The Battle of Midway
June 4 - 7, 1942


1,310 miles northwest of Hawaii there sits a tiny coral atoll. Surrounded by the Pacific Ocean, home only to a species of albatross, the two islands comprise barely 3 square miles of usable land.

At various times in its history the atoll has served as a coaling stop, a station on the transoceanic cable route, a fueling stop for the Pan Am flying boats, and a useful if exposed Navy patrol plane base.

In the dark early days of 1942, after the stunning successes of the Imperial Japanese Navy against all comers in the Pacific, Admiral Isoroko Yamamoto turned his eyes toward the island of Midway. Hoping to bring about the great decisive naval battle that Japanese Naval doctrine was built on, he set out with the largest fleet assembled to that time, with the twin objective of capturing Midway and luring the remains of the United States Pacific Fleet to its destruction.

Consider for a moment the force being brought to bear. 190 ships of all types, even if one leaves aside the Aleutian force (which had no bearing on the main show at Midway anyway) there were still 89 ships in the fleet that intended to lift the Rising Sun over Midway. 11 battleships, including the monster Yamato, who's 18 inch guns were capable of hurling a broadside of more than 13 tons. The hard core of the Japanese fleet was Admiral Chuichi Nagumo's First Air Fleet, built around the veteran, battle hardened aircraft carriers Akagi, Kaga, Soryu, and Hiryu.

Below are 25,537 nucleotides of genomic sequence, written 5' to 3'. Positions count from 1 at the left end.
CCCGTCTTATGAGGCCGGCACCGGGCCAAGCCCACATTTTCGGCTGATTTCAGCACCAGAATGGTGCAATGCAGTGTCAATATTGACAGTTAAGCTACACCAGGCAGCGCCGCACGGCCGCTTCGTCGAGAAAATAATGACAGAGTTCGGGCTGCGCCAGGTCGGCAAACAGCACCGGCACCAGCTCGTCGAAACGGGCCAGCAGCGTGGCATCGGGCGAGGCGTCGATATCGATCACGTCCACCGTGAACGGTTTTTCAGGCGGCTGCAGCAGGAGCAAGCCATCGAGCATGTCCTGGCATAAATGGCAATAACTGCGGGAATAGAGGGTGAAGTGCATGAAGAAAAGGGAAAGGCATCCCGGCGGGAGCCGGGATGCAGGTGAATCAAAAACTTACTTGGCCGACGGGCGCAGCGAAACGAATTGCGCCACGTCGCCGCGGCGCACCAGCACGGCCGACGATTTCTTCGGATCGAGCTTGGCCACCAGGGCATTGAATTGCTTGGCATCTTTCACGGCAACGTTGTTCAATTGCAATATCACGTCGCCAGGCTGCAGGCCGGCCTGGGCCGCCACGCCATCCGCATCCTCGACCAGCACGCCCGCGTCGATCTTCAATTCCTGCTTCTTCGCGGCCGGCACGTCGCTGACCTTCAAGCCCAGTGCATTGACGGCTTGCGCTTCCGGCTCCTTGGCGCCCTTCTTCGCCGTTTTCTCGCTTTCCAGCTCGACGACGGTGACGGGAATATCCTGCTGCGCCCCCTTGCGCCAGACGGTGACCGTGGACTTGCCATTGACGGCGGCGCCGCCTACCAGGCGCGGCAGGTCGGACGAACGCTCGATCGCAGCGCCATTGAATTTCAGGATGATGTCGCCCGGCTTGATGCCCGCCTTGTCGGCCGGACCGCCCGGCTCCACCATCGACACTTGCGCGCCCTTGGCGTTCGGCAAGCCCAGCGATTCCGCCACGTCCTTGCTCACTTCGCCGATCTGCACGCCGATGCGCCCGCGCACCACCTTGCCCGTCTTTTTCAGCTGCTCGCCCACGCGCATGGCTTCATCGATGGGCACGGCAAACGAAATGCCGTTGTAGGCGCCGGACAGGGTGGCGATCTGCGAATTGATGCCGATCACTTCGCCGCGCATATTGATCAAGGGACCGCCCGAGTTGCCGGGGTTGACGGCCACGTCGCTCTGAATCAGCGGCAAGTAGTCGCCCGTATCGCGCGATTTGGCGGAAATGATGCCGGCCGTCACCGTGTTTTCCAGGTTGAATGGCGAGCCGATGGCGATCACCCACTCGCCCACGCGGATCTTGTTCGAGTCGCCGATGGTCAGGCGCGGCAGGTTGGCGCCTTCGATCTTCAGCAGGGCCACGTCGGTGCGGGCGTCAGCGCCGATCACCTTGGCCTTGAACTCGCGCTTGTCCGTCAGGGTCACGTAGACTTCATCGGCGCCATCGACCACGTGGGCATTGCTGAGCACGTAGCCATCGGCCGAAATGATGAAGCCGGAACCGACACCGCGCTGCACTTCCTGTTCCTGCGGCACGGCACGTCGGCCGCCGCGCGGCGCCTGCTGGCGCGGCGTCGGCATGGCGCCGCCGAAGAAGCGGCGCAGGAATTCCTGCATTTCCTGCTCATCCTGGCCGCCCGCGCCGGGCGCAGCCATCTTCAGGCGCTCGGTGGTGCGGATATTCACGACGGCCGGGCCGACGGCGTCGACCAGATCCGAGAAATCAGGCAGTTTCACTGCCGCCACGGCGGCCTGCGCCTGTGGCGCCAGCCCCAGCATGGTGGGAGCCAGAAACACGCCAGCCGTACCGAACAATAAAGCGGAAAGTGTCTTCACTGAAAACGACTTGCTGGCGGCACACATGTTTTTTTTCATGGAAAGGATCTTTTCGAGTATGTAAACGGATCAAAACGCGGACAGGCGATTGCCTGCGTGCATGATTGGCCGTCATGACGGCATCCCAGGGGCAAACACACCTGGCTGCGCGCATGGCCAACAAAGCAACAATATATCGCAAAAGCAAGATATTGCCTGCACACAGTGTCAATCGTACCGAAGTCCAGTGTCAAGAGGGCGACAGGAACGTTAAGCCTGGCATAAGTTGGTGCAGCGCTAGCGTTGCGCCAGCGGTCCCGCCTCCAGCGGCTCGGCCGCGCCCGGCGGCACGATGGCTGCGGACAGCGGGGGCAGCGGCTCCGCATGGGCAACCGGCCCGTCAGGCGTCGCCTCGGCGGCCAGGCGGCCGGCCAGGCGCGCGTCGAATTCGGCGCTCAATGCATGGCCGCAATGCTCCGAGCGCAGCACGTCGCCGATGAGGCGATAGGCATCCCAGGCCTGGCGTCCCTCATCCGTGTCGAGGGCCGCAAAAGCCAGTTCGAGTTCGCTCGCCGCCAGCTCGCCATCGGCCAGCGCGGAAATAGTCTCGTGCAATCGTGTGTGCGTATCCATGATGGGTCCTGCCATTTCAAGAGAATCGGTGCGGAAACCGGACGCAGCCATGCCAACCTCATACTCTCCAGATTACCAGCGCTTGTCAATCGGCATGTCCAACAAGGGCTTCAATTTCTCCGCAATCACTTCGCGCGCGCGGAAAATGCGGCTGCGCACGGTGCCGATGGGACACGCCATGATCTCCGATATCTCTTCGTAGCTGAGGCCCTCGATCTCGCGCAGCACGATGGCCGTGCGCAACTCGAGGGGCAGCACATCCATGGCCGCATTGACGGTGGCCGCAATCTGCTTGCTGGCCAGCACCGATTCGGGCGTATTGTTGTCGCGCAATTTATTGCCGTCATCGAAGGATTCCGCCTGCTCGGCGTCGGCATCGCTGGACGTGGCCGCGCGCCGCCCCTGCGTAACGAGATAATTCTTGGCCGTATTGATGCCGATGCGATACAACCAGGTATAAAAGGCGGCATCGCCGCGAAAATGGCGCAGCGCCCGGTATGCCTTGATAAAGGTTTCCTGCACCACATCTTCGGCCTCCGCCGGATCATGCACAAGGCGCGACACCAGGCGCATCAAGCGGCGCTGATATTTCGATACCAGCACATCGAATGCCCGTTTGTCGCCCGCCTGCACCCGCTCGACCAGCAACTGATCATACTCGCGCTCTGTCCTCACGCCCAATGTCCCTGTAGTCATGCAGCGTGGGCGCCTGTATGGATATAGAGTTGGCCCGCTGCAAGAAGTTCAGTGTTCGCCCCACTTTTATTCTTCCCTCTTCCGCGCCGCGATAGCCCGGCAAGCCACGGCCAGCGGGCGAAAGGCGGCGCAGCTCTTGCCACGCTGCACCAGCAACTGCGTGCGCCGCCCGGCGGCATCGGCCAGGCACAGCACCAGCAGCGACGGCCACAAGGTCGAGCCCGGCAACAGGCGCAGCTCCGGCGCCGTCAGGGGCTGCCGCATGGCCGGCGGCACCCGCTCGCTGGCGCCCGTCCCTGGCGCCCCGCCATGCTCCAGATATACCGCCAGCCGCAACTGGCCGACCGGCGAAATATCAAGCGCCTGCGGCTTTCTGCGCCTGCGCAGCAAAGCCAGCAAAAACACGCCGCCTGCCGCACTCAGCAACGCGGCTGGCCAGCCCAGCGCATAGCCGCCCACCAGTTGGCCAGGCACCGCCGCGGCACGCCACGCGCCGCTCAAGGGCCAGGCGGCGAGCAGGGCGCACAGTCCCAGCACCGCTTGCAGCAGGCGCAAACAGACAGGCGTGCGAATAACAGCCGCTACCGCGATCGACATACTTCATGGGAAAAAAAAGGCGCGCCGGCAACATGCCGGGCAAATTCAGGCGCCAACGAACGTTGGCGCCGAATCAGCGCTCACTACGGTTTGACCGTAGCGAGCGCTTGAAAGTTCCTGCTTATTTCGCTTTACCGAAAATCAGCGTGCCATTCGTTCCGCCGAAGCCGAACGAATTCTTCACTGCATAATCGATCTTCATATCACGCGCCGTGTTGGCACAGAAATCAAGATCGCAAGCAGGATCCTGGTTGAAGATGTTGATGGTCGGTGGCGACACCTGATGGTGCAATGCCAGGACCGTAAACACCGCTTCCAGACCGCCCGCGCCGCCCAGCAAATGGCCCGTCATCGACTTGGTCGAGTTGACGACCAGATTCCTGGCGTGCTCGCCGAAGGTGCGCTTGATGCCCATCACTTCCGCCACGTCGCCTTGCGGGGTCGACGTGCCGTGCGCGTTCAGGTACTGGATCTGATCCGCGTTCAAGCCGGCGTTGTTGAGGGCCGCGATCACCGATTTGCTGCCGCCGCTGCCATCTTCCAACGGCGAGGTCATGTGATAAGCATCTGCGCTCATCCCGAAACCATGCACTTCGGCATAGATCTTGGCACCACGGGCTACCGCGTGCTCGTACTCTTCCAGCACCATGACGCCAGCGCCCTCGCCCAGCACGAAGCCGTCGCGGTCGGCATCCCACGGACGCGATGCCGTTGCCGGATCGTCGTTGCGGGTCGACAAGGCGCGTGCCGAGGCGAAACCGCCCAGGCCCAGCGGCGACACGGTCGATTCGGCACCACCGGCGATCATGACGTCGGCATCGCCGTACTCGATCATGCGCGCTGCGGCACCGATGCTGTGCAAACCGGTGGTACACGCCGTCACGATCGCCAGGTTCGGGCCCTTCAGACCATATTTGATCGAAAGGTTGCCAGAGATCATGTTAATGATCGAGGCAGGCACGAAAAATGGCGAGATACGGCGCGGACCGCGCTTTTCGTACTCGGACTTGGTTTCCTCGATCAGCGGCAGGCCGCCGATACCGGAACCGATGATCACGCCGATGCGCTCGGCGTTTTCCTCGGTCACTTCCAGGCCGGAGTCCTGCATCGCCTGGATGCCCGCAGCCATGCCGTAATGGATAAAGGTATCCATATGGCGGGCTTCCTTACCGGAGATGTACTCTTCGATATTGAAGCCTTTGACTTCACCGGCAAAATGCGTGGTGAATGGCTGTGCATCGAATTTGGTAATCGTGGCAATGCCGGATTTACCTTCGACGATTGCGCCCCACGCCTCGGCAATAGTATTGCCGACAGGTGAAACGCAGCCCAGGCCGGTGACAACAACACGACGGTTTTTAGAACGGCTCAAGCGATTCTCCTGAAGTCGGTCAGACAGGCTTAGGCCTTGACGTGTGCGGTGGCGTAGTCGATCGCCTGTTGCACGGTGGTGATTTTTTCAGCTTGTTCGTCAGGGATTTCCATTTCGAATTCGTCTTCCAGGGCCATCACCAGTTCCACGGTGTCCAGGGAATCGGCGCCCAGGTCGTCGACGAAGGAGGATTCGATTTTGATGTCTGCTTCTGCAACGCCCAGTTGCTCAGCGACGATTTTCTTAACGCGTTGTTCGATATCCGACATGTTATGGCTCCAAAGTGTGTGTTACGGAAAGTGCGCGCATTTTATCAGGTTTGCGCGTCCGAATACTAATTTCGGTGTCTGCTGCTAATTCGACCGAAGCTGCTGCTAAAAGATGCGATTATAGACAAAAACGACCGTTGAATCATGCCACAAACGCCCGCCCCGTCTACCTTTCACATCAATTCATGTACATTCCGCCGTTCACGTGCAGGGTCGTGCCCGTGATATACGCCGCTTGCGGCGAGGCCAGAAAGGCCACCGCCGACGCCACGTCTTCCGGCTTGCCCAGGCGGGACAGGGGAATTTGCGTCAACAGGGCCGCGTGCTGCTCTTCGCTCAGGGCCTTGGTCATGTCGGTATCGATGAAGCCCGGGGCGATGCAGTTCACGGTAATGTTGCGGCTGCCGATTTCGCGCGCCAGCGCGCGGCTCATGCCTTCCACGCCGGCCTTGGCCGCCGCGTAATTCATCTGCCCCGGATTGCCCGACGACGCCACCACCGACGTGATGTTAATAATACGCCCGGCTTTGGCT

To oppose this massive force bearing down on Midway, Admiral Chester Nimitz had no battleships worth bringing to the fight. However, more importantly, he had the aircraft carriers Yorktown, Enterprise, and Hornet. Even so, they were spread so terribly thin, with only 22 ships in all, with so much to do. Yorktown sailed for Midway bearing the partially healed scars from a bomb hit a Coral Sea. Hornet's air group had never even seen combat. Even so, they sailed out to meet the Japanese. All things considered, they really had no choice.

It is a classic David vs. Goliath story. It is a story of tremendous valor assisted by a healthy dose of luck. There is tragedy and heroism, moments of comic relief and utter terror. More than anything, Midway is the single greatest moment in the history of American arms, at a time when the situation the nation faced was darker and bleaker than any time before.

Before the clash at Midway, the Japanese Navy had been on the advance in every theatre. Afterward, every move they made was defensive, for the United States had traded their shield for a sword, and there would be no stopping the advance until the Empire of Japan was defeated.